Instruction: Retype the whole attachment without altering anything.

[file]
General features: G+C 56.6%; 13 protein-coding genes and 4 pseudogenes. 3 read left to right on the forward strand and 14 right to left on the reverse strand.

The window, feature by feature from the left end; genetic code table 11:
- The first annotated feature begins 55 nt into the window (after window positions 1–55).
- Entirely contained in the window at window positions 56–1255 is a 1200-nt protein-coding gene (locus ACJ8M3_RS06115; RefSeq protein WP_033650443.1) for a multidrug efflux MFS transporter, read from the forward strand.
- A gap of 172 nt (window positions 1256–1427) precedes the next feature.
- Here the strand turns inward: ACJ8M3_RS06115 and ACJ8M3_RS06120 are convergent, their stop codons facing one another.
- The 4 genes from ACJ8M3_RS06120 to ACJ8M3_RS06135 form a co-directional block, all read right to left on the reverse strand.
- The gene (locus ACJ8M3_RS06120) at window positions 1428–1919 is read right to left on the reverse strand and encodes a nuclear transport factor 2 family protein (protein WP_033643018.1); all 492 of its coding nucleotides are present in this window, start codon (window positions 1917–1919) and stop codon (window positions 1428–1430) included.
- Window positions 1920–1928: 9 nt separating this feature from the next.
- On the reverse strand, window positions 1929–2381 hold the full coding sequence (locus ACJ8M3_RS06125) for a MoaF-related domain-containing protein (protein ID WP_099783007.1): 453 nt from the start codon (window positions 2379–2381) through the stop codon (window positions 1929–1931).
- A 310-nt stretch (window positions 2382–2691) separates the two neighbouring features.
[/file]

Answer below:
General features: G+C 56.6%; 13 protein-coding genes and 4 pseudogenes. 3 read left to right on the forward strand and 14 right to left on the reverse strand.

The window, feature by feature from the left end; genetic code table 11:
- The first annotated feature begins 55 nt into the window (after window positions 1–55).
- Entirely contained in the window at window positions 56–1255 is a 1200-nt protein-coding gene (locus ACJ8M3_RS06115; RefSeq protein WP_033650443.1) for a multidrug efflux MFS transporter, read from the forward strand.
- A gap of 172 nt (window positions 1256–1427) precedes the next feature.
- Here the strand turns inward: ACJ8M3_RS06115 and ACJ8M3_RS06120 are convergent, their stop codons facing one another.
- The 4 genes from ACJ8M3_RS06120 to ACJ8M3_RS06135 form a co-directional block, all read right to left on the reverse strand.
- The gene (locus ACJ8M3_RS06120) at window positions 1428–1919 is read right to left on the reverse strand and encodes a nuclear transport factor 2 family protein (protein WP_033643018.1); all 492 of its coding nucleotides are present in this window, start codon (window positions 1917–1919) and stop codon (window positions 1428–1430) included.
- Window positions 1920–1928: 9 nt separating this feature from the next.
- On the reverse strand, window positions 1929–2381 hold the full coding sequence (locus ACJ8M3_RS06125) for a MoaF-related domain-containing protein (protein ID WP_099783007.1): 453 nt from the start codon (window positions 2379–2381) through the stop codon (window positions 1929–1931).
- A 310-nt stretch (window positions 2382–2691) separates the two neighbouring features.